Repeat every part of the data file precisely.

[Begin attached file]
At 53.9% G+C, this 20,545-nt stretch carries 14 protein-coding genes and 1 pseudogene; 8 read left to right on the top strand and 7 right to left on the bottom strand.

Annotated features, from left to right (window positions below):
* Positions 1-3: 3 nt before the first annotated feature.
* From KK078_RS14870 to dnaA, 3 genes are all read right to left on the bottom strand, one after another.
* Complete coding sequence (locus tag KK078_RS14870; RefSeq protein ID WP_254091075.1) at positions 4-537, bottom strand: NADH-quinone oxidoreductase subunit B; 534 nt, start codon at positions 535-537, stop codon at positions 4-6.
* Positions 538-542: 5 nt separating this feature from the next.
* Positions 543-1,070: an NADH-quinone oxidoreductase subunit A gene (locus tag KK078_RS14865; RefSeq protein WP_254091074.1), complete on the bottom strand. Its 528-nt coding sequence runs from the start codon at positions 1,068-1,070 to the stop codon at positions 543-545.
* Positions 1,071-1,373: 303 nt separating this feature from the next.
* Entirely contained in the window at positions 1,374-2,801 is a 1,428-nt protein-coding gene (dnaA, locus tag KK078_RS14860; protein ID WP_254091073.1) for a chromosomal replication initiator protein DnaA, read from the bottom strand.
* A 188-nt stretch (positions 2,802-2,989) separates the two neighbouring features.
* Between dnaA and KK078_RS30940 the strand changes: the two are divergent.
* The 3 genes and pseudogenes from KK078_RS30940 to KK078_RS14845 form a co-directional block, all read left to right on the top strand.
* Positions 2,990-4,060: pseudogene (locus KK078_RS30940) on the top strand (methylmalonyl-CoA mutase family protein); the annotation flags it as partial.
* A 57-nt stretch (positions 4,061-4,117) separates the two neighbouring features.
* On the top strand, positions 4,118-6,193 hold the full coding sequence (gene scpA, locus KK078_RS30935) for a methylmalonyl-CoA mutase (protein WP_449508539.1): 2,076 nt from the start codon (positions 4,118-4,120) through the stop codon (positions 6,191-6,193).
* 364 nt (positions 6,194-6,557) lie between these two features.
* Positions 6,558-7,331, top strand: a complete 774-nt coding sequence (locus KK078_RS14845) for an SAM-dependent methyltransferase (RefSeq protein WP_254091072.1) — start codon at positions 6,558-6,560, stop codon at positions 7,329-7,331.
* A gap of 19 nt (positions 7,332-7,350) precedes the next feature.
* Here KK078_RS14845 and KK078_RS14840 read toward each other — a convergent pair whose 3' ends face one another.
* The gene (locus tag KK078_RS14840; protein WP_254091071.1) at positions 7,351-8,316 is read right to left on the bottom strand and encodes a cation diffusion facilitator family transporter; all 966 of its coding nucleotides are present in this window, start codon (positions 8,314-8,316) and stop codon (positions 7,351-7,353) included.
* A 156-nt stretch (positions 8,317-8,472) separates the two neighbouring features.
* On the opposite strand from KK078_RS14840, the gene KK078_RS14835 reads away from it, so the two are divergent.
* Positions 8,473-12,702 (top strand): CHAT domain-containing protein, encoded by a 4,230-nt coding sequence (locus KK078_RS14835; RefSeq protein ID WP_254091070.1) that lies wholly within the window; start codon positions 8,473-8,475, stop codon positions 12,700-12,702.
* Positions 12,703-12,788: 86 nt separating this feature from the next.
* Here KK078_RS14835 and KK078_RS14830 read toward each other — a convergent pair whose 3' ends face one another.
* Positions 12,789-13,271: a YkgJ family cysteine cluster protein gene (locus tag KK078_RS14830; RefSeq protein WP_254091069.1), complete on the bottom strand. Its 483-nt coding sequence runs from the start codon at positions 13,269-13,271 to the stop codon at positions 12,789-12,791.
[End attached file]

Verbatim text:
At 53.9% G+C, this 20,545-nt stretch carries 14 protein-coding genes and 1 pseudogene; 8 read left to right on the top strand and 7 right to left on the bottom strand.

Annotated features, from left to right (window positions below):
* Positions 1-3: 3 nt before the first annotated feature.
* From KK078_RS14870 to dnaA, 3 genes are all read right to left on the bottom strand, one after another.
* Complete coding sequence (locus tag KK078_RS14870; RefSeq protein ID WP_254091075.1) at positions 4-537, bottom strand: NADH-quinone oxidoreductase subunit B; 534 nt, start codon at positions 535-537, stop codon at positions 4-6.
* Positions 538-542: 5 nt separating this feature from the next.
* Positions 543-1,070: an NADH-quinone oxidoreductase subunit A gene (locus tag KK078_RS14865; RefSeq protein WP_254091074.1), complete on the bottom strand. Its 528-nt coding sequence runs from the start codon at positions 1,068-1,070 to the stop codon at positions 543-545.
* Positions 1,071-1,373: 303 nt separating this feature from the next.
* Entirely contained in the window at positions 1,374-2,801 is a 1,428-nt protein-coding gene (dnaA, locus tag KK078_RS14860; protein ID WP_254091073.1) for a chromosomal replication initiator protein DnaA, read from the bottom strand.
* A 188-nt stretch (positions 2,802-2,989) separates the two neighbouring features.
* Between dnaA and KK078_RS30940 the strand changes: the two are divergent.
* The 3 genes and pseudogenes from KK078_RS30940 to KK078_RS14845 form a co-directional block, all read left to right on the top strand.
* Positions 2,990-4,060: pseudogene (locus KK078_RS30940) on the top strand (methylmalonyl-CoA mutase family protein); the annotation flags it as partial.
* A 57-nt stretch (positions 4,061-4,117) separates the two neighbouring features.
* On the top strand, positions 4,118-6,193 hold the full coding sequence (gene scpA, locus KK078_RS30935) for a methylmalonyl-CoA mutase (protein WP_449508539.1): 2,076 nt from the start codon (positions 4,118-4,120) through the stop codon (positions 6,191-6,193).
* 364 nt (positions 6,194-6,557) lie between these two features.
* Positions 6,558-7,331, top strand: a complete 774-nt coding sequence (locus KK078_RS14845) for an SAM-dependent methyltransferase (RefSeq protein WP_254091072.1) — start codon at positions 6,558-6,560, stop codon at positions 7,329-7,331.
* A gap of 19 nt (positions 7,332-7,350) precedes the next feature.
* Here KK078_RS14845 and KK078_RS14840 read toward each other — a convergent pair whose 3' ends face one another.
* The gene (locus tag KK078_RS14840; protein WP_254091071.1) at positions 7,351-8,316 is read right to left on the bottom strand and encodes a cation diffusion facilitator family transporter; all 966 of its coding nucleotides are present in this window, start codon (positions 8,314-8,316) and stop codon (positions 7,351-7,353) included.
* A 156-nt stretch (positions 8,317-8,472) separates the two neighbouring features.
* On the opposite strand from KK078_RS14840, the gene KK078_RS14835 reads away from it, so the two are divergent.
* Positions 8,473-12,702 (top strand): CHAT domain-containing protein, encoded by a 4,230-nt coding sequence (locus KK078_RS14835; RefSeq protein ID WP_254091070.1) that lies wholly within the window; start codon positions 8,473-8,475, stop codon positions 12,700-12,702.
* Positions 12,703-12,788: 86 nt separating this feature from the next.
* Here KK078_RS14835 and KK078_RS14830 read toward each other — a convergent pair whose 3' ends face one another.
* Positions 12,789-13,271: a YkgJ family cysteine cluster protein gene (locus tag KK078_RS14830; RefSeq protein WP_254091069.1), complete on the bottom strand. Its 483-nt coding sequence runs from the start codon at positions 13,269-13,271 to the stop codon at positions 12,789-12,791.